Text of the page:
Traffic sources by site:

Here’s how the traffic breaks down by individual real estate blog:

Real Estate blogs traffic comparison

 

Health and Medical Blogs

Health and Medical blog screenshots

The five health and medical sites I looked at were Healthline, WebMD, Medical News Today, MindBody Green and Mercola Health.

This group is enormous, with 342 million visits per month between those five sites.

That’s roughly the combined populations of the United States and Canada each visiting one of these five sites every month.

Google’s treatment of the health and medical niche has been interesting to watch lately.

From April 2018 to August 2019, Google hammered many high-profile health and medical sites, for reasons that are not completely clear (but may be due to placing more emphasis on scientific consensus).

But despite the large impact of those changes, search remains the largest source of traffic for this niche by a wide margin.

At 87.85% of its traffic, the health and medical niche is more reliant on search traffic than any other niche in this study.

Overall traffic:

Compared to the all-niche average, health and medical blogs are:

  • Much more reliant on search traffic (87.85% vs. 60.68%)
  • Much less reliant on direct (9.91% vs 27.49%), social (1.08% vs 6.44%), and referral traffic (0.61% vs 3.64%).

Health and Medical blogs overall traffic sources

 

Social media traffic:

Although health and medical sites get less social traffic than any other niche in this study, one thing they have in common with sites in other niches is that most of their social traffic comes from Facebook.

On the other hand, they get much more of their social traffic from YouTube than the all-niche average (14.26% vs 2.66%).

They also get about half as much of their social traffic from Twitter and Reddit compared to the all-niche average.

Health and Medical blogs social media traffic

Traffic sources by site:

As you can see below, the “blogs” subdomain of Mercola Health is a major outlier in the group, as well as in this study overall, since most sites get the majority of their traffic from search.

The overall Mercola domain as a whole (not included in the chart) has a traffic profile that is somewhat more similar to the others, but still different enough to call out (note: these figures are for August 2019):

  • 5.9M visits/mo
  • 30.73% search
  • 6.16% social
  • 1.11% referral
  • 53.12% direct
  • 8.86% email
  • 0.01% display ads

Aside from Mercola, the other top sites in this niche have similar traffic sources:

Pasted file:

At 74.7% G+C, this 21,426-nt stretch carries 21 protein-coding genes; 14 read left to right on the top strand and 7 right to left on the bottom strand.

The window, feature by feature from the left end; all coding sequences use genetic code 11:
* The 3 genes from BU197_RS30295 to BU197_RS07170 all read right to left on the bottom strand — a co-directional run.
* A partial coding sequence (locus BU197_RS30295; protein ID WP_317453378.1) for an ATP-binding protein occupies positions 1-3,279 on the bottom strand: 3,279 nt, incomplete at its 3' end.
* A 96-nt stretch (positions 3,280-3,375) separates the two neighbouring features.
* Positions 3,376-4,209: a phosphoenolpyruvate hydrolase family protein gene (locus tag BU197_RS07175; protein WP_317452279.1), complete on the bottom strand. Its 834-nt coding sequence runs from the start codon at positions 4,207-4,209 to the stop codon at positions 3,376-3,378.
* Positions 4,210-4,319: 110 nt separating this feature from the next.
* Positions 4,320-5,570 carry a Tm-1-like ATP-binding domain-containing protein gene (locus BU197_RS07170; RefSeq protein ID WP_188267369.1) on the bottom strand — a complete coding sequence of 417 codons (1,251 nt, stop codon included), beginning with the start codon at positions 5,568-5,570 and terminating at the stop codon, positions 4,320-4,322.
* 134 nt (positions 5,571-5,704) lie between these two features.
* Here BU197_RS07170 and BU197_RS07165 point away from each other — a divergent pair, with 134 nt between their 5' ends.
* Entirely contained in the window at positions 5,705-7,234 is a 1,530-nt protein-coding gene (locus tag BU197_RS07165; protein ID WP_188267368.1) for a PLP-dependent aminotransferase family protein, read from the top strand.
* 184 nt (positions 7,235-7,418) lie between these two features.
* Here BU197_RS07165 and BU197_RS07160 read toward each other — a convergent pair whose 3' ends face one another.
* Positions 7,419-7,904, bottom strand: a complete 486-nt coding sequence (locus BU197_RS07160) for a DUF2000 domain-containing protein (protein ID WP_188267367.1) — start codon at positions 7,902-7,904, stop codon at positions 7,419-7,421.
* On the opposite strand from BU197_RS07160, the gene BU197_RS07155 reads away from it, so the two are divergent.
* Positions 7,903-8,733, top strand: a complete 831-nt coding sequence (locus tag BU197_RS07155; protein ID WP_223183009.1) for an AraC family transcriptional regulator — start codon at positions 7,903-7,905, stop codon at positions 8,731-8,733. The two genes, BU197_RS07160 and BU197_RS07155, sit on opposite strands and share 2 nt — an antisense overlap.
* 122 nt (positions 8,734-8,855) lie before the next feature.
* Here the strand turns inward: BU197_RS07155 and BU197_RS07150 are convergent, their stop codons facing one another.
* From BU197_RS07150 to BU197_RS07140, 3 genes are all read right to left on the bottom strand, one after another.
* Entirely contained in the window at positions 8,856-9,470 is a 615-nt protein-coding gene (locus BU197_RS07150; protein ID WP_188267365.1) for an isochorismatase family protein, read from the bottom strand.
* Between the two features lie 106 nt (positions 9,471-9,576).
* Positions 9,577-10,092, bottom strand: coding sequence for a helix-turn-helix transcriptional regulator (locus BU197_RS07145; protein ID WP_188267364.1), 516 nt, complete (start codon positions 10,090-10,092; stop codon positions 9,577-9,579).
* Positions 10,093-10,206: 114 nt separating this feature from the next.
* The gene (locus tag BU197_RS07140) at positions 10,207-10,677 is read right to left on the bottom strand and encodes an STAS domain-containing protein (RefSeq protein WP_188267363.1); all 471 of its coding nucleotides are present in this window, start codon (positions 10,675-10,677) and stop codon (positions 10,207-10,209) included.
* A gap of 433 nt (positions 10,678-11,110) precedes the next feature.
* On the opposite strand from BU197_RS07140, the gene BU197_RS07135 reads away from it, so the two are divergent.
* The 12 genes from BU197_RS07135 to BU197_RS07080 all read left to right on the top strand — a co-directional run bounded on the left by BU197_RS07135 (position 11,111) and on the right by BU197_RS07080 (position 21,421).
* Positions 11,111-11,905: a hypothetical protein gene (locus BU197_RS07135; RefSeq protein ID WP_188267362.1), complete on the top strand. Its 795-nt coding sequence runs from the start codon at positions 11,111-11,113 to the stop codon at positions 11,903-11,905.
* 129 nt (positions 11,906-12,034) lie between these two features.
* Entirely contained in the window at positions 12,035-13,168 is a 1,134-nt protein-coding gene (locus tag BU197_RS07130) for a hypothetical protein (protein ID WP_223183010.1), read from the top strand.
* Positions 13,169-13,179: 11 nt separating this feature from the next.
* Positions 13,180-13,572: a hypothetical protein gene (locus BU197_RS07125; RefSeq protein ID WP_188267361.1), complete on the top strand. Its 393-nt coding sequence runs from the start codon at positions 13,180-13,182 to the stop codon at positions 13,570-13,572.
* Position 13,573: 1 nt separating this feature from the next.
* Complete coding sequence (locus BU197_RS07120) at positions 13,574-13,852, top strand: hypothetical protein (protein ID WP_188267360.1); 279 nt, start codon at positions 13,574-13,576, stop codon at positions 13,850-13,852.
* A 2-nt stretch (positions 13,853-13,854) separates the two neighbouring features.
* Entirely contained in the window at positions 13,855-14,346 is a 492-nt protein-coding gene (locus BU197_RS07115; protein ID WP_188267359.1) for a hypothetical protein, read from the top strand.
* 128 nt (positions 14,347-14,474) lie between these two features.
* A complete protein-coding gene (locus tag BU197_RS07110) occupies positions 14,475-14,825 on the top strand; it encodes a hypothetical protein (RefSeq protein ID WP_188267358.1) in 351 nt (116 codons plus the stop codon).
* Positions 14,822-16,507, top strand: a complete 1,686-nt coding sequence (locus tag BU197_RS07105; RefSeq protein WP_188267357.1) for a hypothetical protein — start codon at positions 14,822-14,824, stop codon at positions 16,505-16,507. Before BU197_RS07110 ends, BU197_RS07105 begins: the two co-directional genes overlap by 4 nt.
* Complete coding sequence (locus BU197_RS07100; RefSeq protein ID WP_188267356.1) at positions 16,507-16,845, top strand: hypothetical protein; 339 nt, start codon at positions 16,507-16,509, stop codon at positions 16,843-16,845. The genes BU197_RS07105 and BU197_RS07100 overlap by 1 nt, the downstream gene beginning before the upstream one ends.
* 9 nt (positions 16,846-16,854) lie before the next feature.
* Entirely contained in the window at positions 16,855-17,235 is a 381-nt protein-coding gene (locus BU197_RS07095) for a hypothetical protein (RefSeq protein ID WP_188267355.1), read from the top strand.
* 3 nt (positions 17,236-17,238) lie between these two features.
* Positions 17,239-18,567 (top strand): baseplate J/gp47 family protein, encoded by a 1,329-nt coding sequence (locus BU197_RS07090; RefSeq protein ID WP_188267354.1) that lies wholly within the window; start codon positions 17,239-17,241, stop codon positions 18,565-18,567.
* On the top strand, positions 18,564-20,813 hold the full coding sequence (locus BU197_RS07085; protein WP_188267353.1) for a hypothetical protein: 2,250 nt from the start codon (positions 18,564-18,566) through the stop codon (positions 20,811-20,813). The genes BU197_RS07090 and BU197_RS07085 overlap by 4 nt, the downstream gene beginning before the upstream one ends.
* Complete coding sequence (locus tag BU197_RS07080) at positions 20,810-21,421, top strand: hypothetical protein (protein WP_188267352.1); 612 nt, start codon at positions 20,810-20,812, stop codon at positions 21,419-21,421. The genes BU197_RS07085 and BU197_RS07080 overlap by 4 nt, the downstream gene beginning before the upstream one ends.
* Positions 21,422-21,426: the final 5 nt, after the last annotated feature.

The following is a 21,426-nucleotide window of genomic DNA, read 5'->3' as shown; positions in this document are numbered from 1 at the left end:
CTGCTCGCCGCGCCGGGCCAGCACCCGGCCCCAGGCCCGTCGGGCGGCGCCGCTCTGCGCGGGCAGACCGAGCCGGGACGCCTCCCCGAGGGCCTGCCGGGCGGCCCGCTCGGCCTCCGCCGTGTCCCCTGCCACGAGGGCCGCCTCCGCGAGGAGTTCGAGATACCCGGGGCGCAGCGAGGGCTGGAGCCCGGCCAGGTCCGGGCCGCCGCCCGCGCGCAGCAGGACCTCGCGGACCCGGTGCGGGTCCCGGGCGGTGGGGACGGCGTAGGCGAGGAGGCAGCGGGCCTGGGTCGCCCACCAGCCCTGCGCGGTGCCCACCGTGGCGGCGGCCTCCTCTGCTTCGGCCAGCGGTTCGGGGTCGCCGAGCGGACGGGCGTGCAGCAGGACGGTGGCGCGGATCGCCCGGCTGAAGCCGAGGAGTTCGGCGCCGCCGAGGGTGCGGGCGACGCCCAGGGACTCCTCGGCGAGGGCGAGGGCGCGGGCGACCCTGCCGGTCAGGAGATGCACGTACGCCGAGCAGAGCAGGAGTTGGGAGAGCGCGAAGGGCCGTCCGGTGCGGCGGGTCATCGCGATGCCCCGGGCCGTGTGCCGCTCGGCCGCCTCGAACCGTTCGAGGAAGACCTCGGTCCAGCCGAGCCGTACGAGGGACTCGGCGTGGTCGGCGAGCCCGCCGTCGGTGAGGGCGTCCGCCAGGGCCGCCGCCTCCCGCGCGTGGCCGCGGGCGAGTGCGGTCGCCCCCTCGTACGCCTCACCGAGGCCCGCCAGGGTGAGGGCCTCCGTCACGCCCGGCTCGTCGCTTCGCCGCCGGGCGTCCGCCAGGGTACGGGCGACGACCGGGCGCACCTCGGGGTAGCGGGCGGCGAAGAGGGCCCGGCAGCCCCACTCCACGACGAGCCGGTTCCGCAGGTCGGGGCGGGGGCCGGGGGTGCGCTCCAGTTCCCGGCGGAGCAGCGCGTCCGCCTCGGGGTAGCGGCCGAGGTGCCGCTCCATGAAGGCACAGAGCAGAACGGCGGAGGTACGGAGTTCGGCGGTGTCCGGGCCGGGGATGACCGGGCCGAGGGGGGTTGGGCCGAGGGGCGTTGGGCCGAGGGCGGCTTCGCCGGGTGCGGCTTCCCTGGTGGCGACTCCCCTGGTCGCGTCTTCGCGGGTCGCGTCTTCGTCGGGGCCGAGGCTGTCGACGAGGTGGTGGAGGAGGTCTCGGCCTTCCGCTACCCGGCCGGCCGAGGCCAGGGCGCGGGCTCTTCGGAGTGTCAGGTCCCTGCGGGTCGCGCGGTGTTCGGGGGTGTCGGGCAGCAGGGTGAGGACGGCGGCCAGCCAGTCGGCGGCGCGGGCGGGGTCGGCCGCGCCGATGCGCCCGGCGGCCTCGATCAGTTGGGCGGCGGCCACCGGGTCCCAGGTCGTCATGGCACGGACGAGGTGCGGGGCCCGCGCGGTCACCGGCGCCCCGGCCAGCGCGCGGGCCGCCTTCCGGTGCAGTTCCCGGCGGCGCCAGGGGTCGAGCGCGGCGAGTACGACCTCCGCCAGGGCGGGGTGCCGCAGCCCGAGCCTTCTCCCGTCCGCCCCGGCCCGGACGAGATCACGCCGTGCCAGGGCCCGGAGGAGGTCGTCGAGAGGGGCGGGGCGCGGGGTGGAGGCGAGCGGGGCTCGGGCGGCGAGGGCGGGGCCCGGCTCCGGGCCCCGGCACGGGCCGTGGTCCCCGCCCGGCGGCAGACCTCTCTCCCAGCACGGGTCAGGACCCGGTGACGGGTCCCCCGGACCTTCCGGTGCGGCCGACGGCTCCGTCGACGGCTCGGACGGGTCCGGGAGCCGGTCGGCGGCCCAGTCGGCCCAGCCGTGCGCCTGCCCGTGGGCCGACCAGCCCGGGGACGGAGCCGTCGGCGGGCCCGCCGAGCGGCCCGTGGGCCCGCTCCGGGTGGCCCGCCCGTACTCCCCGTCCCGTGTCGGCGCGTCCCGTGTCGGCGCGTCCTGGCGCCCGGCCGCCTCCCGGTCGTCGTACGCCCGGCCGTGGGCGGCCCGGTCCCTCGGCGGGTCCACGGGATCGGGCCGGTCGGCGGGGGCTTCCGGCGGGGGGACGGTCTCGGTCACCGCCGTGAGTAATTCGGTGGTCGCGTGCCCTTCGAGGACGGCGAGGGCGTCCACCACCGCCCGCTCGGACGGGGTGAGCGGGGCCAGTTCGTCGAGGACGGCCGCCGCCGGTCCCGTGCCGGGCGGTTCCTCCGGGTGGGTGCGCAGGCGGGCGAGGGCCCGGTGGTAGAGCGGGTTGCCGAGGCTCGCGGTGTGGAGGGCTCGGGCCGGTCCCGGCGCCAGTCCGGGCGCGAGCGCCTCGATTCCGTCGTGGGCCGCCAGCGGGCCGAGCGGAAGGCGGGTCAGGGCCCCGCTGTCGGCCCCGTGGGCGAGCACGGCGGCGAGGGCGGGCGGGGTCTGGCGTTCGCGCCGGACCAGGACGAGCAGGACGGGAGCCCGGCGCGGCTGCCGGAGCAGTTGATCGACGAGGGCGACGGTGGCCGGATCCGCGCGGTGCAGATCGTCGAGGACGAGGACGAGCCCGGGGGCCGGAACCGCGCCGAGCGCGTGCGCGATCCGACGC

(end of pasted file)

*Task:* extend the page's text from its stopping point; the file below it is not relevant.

Health and Medical blogs traffic comparison

 

Food and Recipe Blogs

Food and Recipes blog screenshots

The five food and recipe blogs I studied were Kitchn, Serious Eats, Simply Recipes, Food52, and Minimalist Baker.

This basket of sites gets 41 million visits per month.

Overall traffic:

The food and recipe industry’s traffic sources are probably the most similar to the all-niche averages than any other industry in this study.

Compared to the all-niche average, food and recipe blogs are:

  • Somewhat more reliant on search traffic (at 65.61% of their total vs. 60.68% for the all-niche average)
  • Somewhat less reliant on all other traffic sources, including direct, social, referral, email and display ads.

Food and Recipe blogs overall traffic sources

Social media traffic:

While the overall traffic picture for food and recipe blogs may be very similar to the all-niche averages, the social traffic breakdown is anything but.

Like most niches, Facebook is still the largest source of social traffic for food and recipe sites — but at 37.17%, it is much less important to food and recipes than it is for most niches (the all-niche average for Facebook is 65.36%).

On the other hand, Pinterest makes up a much bigger proportion of food and recipe blogs’ social traffic than usual, at 33.42% (compared to the all-niche average of 2.21%).

YouTube is another notable contributor, at 8.29% (more than triple the all-niche average).

Food and Recipe blog traffic from social media

Traffic sources by site:

Food and Recipes blogs traffic comparison

Fitness blogs

Fitness blog screenshots

The five fitness blogs covered in this study were Runtastic, Muscle andFitness, Breaking Muscle, Ben Greenfield Fitness, and Fit Bottomed Girls.

Combined, these websites pull in 12 million visits per month.

Overall traffic:

Compared to the all-niche average, fitness blogs get:

  • Less search traffic, at 48.79% of their total vs. 60.68% for the all-niche average
  • More direct traffic, at 37.61% of their total vs. 27.49% for the all-niche average